3:53 p.m. - Just visited the Norway exhibit and met employees with name tags that read Ingri, Kiim, Jan, and Stian. They were all blond and at least 6'8. The Euro Alarm just exploded.
4:41 p.m. - Just visited the Mexico exhibit. They must have been short on staff today because I am almost positive that I just saw Ingri from the Norway exhibit dressed in Mexican garb and with a name tag that said, "Rosalinda". Tramposos!
5:23 p.m. - It is raining outside and I just put on my enormous neon yellow poncho. I look and feel like a dork. If Nelson Muntz walked past me right now, he'd slug me in the gut, laugh, walk away, and then punch the next tool wearing a poncho. After looking at how silly we all appear, I had a an amazing realization - ponchos are the great societal equalizer! When you see a person in a poncho, you cannot tell if they are fat, skinny, wear expensive clothes, have multiple visible tattoos, etc. We all just look like nerds! I am proposing right now that when dating, both parties must wear ponchos for the first three dates to look past any superficial external beauty or expensive fashion. Presidential debates and high school student body elections should also be conducted in ponchos so that the constituency focuses solely on the messages at hand. Behold the power of the poncho!

6:50 p.m. - I am sitting down outside of a gift shop next to an Indian grandmother who is holding a sleeping infant. She has no backrest but manages to sit as still as a stone for twenty minutes while the baby sleeps. My rear end and back are killing me after two minutes. How does she do it? She is also not wearing any shoes. The callouses on the soles of her feet are so large that it looks like she walked through wet cement and then let it harden. She could strike matches on those things!

Day Three: Easter in the 'Hood
11:30 a.m. - Attended the block of church meetings on Easter Sunday with the Kissimmee Ward. I always enjoy being a visitor to other wards. There are no callings to worry about, assignments to accept, or lessons to prepare. You simply show up, listen, learn, feel the Spirit, and go home. We obviously grow spiritually from our callings and the Lord needs each of us to serve, but an occasional weekend off is also nice. We even had the pleasure of hearing from the Mission President and his wife in both sacrament meeting and in a combined Relief Society/Priesthood meeting. Does it get any better than this?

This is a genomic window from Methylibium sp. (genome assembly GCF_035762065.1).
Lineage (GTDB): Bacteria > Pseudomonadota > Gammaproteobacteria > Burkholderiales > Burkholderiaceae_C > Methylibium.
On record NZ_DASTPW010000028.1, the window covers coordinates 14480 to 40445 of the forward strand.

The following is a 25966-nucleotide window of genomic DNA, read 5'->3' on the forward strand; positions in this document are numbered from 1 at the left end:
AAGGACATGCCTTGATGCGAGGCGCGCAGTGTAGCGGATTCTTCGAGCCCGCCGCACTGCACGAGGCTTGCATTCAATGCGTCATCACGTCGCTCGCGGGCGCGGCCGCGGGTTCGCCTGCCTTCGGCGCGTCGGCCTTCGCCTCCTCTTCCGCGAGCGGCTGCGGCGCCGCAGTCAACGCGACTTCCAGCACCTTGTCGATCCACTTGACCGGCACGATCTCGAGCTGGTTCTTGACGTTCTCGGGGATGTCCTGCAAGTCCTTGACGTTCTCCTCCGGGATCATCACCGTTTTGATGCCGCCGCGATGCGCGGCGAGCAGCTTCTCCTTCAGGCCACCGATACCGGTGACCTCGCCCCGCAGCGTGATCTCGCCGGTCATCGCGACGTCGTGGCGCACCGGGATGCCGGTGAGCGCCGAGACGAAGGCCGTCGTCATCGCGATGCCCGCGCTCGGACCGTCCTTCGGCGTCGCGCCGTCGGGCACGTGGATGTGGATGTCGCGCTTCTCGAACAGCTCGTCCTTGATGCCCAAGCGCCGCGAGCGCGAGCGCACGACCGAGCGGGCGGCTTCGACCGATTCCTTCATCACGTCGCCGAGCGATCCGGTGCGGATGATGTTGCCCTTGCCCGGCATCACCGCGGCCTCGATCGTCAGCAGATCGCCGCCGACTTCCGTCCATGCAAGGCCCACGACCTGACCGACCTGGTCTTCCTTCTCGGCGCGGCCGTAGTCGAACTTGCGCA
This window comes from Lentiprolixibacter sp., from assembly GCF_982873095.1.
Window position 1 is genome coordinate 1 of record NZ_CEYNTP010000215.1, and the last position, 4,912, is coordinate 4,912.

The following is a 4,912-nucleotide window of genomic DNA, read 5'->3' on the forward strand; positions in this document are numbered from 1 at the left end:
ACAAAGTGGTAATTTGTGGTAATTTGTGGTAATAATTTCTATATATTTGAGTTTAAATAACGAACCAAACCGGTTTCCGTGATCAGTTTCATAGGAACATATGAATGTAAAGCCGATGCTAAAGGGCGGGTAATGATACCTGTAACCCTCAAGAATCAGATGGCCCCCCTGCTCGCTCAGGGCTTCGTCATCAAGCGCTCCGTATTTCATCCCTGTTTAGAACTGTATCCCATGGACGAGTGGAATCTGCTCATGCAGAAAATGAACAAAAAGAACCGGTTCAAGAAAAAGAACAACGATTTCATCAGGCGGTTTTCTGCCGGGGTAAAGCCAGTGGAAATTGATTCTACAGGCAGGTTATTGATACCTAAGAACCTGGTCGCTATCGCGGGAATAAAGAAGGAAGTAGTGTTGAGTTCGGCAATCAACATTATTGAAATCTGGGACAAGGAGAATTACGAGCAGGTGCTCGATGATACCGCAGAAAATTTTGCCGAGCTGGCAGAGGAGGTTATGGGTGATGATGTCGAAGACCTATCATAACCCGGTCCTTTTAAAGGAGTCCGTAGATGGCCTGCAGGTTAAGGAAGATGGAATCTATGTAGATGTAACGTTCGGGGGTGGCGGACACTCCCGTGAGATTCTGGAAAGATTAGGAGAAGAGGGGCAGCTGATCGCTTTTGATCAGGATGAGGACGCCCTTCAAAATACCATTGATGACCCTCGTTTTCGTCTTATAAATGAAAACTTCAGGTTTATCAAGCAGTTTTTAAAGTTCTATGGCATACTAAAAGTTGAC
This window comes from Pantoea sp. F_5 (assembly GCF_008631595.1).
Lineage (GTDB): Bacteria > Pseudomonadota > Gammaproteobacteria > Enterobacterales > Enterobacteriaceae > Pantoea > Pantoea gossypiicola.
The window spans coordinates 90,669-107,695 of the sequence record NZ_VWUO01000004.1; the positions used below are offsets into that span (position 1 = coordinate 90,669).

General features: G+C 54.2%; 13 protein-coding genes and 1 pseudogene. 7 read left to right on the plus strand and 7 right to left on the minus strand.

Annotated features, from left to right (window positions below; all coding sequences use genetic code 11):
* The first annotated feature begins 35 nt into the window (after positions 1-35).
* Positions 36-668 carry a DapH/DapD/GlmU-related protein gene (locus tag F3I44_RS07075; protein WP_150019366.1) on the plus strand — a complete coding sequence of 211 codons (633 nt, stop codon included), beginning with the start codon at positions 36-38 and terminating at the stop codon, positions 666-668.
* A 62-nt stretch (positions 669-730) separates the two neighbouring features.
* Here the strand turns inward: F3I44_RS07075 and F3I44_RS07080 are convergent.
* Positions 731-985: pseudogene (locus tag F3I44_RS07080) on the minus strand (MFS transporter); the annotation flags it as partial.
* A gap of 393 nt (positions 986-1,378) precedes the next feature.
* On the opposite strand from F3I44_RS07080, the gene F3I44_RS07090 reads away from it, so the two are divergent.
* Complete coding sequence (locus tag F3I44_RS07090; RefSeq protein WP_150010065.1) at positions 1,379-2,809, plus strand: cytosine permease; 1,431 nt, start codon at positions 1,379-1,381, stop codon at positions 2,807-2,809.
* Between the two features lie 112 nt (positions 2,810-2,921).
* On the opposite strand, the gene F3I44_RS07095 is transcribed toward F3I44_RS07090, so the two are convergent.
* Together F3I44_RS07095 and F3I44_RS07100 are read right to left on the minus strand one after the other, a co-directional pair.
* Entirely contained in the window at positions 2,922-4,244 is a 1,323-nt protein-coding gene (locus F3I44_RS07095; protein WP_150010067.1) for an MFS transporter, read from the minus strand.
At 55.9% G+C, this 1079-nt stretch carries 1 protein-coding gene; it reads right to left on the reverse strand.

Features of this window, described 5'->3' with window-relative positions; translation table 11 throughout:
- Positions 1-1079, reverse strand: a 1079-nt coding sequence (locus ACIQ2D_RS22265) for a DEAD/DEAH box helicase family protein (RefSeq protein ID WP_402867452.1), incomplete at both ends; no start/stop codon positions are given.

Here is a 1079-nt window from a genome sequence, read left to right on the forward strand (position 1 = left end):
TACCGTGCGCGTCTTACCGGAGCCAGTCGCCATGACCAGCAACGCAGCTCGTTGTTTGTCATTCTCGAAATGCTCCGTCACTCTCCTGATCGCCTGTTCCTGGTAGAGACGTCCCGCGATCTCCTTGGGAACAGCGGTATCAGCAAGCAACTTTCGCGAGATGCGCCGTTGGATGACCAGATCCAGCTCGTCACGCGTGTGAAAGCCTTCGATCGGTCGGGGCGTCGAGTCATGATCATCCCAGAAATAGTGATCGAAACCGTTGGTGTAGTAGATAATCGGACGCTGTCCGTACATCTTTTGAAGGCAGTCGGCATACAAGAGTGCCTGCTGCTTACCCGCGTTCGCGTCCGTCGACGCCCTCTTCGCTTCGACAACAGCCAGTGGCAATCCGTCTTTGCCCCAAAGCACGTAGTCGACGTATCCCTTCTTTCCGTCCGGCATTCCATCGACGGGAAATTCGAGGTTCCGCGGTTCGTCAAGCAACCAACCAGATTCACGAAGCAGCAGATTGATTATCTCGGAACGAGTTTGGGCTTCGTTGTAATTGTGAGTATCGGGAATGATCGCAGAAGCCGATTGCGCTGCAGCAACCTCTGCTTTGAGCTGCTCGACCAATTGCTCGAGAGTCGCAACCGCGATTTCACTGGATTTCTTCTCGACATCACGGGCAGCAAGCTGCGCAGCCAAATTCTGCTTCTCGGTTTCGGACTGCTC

3:30 p.m. - Pull in to Golden Corral for dinner and I jokingly say to Andrea, "Today at Golden Corral you will enjoy our Easter menu - the menu is the same but the prices have gone up." Sure enough, they jacked up the price and even had the gall to charge for kids! I drove away on principle and we decided to go to CiCi's Pizza Buffet even though the only time I've been there I got violently ill and threw up for two days.
4:45 p.m. - Waddle out of CiCi's Pizza Buffet after eating enough pizza that you would have thought I was in some sort of extreme eating contest.
5:41 p.m. - Go to a local park with a playground to let the kids burn off some steam. The park is not in a good neighborhood, but it was the only one we could find. There is a large, loud family doing an Easter egg hunt at the park while we play. Most of the adults are shouting and cursing as they remember the true meaning of Easter by looking for a golden egg with $40 in it. A chromed-out car across the street is blaring Snoop Dogg with the bass turned up as loud as it can go. Ahhhh, another peaceful Easter.
5:56 p.m. - I just figured out two of the phrases being yelled by the adults from the other party. I'll edit out the profanity for you. "You whame bayou whun doze?" = "Do you want me to buy you one of those?". "Das ah de eh's!" = "That all of the eggs!". Have I mentioned that I love the South?
9:30 p.m. - Uh, oh. Tummy rumbling. Taste of stomach acid in the back of my throat. Mild stabbing pain in my stomach. Darn you, CiCi's! I can tell I'm going to throw up.
9:41 p.m. - I throw up everything I have eaten for the past two days. The mild stabbing pain in my stomach has been upgraded to, "piercing".
10:12 p.m. - I thought I had lost everything at 9:41, yet my body managed to find more food to expunge through my mouth. I really should have just paid the extra money and gone to Golden Corral. Why do I have to have so many principles?

Day Four: I'm Ill (Not in the cool Snoop Dogg way, but in the lame sick way.)
8:20 a.m. - Decide I'm too sick to go to the Animal Kingdom with the family.
10:12 a.m. - Get my first work-related cell phone call and spend the next thirty minutes discussing strategy for our upcoming union negotiations. Vomiting and HR strategy calls? Now that's a vacation!
2:30 p.m. - Look up the Spanish translation for "spill" to tell the non-English speaking housekeeping staff that a drink was spilled on the sheets. I served a Spanish-speaking mission to Chile from 1994-1996 and am still pretty fluent, but I just wanted to verify that "derramar" was the correct verb. I looked it up on WordReference.com and learned that derramar is, in fact, the right word. It even used it in the following sentence, "Sorry, I've spilt some whiskey on your sofa." Now there's a sentence that an active LDS returned missionary uses all of the time! What Mormon doesn't know how to say that in Spanish?
4:30 p.m. - CNN showed a segment that studies have shown that marriages are happier and more enriching to both partners when the wife is more attractive than the husband. No wonder Andrea and I have been so happy for the past ten years.
6:18 p.m. - Stomach is settling down a little bit. Hopefully I can make it to the Magic Kindgom with the family in the morning. The only two things I have eaten today are two graham crackers and two cups of Jell-O. Best. Vacation. Ever!